MCAD finds for Tisbury female officer on discrimination charge

MCAD finds for Tisbury female officer on discrimination charge

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The Tisbury Police Department and ambulance service operate from a building off the Water Street parking lot next to Stop and Shop Supermarket. — File photo by Ralph Stewart

The Massachusetts Commission Against Discrimination (MCAD) has found probable cause that the Tisbury Police Department and Sgt. Timothy Stobie discriminated against police officer Kelly Kershaw “based on sexual harassment.”

Ms. Kershaw’s two-year-old complaint alleged sexual discrimination, harassment, and retaliation by the town of Tisbury and the Tisbury Police Department. She named the town of Tisbury and town administrator John Bugbee, the Tisbury Police Department, Sergeant Stobie, and former Tisbury Police Chief John Cashin as respondents.

MCAD did not support all of Ms. Kershaw’s allegations. The MCAD decision, dated September 7 and including a report by MCAD investigator Abigail Soto-Colon, also found a “lack of probable cause … on the allegations of retaliation and aiding and abetting” against the town, the police department, the town administrator, the former police chief, and Sergeant Stobie.

Tisbury Police Chief Dan Hanavan would not comment yesterday on the decision, which he said he learned of when a reporter asked for his reaction. He was not the police chief during the period in which the events that were cited in Ms. Kershaw’s complaint took place.

Ms. Kershaw also had no comment. Mr. Bugbee could not be reached for comment, nor could Sergeant Stobie, who was in court yesterday.

In the two-page complaint Ms. Kershaw filed with MCAD, dated April 7, 2009, she accused Sergeant Stobie of sexual harassment. In addition, she claimed she was subjected to a pattern of harassment and duty assignments not applied to male officers.

Ms. Kershaw also alleged that former Chief Cashin and Mr. Bugbee ignored her requests to address her complaints and tried to get her to quit her job. Mr. Cashin left the chief’s job on May 20, three months short of the end of his three-year contract.

Ms. Kershaw filed an amended complaint with MCAD on July 13, 2009, adding allegations that Mr. Cashin and Mr. Bugbee had committed additional acts of harassment and retaliation after she filed her complaint in April.

In a letter accompanying the MCAD decision, director Julian T. Tynes explains that the allegations of retaliation and aiding and abetting against the Tisbury Police Department, the town of Tisbury, Mr. Stobie, Mr. Cashin, and Mr. Bugbee were dismissed, as were the sexual harassment allegations against the town and Mr. Cashin.

The decision addresses the finding of probable cause for discrimination based on sexual harassment under the heading “Individual Liability.”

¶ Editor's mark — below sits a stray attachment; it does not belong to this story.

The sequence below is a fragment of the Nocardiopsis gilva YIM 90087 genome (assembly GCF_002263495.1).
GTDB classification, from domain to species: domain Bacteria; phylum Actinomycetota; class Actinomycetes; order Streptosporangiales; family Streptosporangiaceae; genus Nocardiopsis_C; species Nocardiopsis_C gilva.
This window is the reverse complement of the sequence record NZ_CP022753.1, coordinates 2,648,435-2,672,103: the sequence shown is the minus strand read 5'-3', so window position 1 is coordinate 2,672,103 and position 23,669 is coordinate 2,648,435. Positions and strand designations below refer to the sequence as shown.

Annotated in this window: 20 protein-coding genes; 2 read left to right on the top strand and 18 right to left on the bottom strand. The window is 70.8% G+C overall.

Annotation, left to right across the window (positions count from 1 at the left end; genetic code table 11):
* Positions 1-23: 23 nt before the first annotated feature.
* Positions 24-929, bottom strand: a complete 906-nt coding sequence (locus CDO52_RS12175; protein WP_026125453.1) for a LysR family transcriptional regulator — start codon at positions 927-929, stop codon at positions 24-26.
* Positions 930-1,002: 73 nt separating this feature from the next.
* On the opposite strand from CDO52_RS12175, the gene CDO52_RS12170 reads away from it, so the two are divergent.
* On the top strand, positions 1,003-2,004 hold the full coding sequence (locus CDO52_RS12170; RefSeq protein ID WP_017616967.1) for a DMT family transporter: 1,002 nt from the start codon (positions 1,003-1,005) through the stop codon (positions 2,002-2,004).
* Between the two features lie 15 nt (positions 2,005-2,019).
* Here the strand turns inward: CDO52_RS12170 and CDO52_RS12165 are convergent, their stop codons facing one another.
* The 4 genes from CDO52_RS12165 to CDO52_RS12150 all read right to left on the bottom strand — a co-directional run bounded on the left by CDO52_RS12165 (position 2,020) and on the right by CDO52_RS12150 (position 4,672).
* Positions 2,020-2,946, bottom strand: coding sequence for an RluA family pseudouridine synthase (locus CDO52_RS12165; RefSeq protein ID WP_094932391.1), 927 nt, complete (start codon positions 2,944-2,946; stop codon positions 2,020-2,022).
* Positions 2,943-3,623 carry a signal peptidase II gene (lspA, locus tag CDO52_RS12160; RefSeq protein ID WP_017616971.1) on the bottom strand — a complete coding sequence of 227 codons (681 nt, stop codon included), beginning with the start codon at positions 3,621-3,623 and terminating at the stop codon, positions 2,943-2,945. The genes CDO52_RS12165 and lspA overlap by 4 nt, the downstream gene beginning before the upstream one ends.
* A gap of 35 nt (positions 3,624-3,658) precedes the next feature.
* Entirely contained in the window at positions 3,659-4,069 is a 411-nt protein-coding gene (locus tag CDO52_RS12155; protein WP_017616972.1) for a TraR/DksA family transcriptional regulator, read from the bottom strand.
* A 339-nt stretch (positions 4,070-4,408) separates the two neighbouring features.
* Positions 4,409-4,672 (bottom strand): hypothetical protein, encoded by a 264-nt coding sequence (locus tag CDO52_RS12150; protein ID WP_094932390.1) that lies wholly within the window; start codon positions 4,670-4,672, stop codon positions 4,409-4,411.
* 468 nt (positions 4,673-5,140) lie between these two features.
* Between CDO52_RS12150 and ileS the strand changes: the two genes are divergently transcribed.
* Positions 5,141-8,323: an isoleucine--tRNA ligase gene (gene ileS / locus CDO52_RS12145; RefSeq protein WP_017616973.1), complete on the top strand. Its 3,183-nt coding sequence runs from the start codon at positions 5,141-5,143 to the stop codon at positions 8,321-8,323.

“If taking Complainant’s allegations as true, she was subjected to harassment that was sexual in nature by Respondent Stobie,” the report states. “Complainant’s allegations are sufficiently severe to have unreasonably interfered with a reasonable person’s work performance or altered the terms and conditions of employment.

“Therefore, probable cause is recommended against Respondent Stobie as to the allegations contained in the complaint.”

Since the MCAD decision recommends a finding of probable cause against Sergeant Stobie and the Tisbury Police Department, the next step is a mandatory conciliation conference between all parties to see if a settlement can be reached, according to an MCAD spokesman. Ms. Kershaw and Sergeant Stobie and their counsels are required to attend a conciliation conference at the MCAD office on December 29.

Should conciliation fail, the case would be certified for public hearing. A public hearing is a formal proceeding at which witnesses testify under oath before one of three MAD commissioners, according to the agency’s website. The commissioner serves as the judge and reviews testimony and documents submitted at the hearing. If a finding of probable cause is upheld through the appeal process, remedies ordered by MCAD may include monetary damages.

Ms. Kershaw joined Tisbury’s police department as a traffic officer in the summer of 2002. She paid her own way to the police academy. After graduating from the academy in March 2004, Officer Kershaw worked part-time in Tisbury until August, when she became the department’s first full-time female officer to have been appointed in several years.

Sergeant Stobie has served as a full-time Tisbury police officer since 1989. In June 2006, he was appointed acting chief of police by the selectmen after former Chief Ted Saulnier retired, following several months of failed contract negotiations. Mr. Stobie served as acting chief until September 2006, when Chief Cashin began his tenure. Mr. Stobie was promoted to a newly created third sergeant’s position in the police department in 2008, on Chief Cashin’s recommendation, with the Tisbury selectmen’s approval.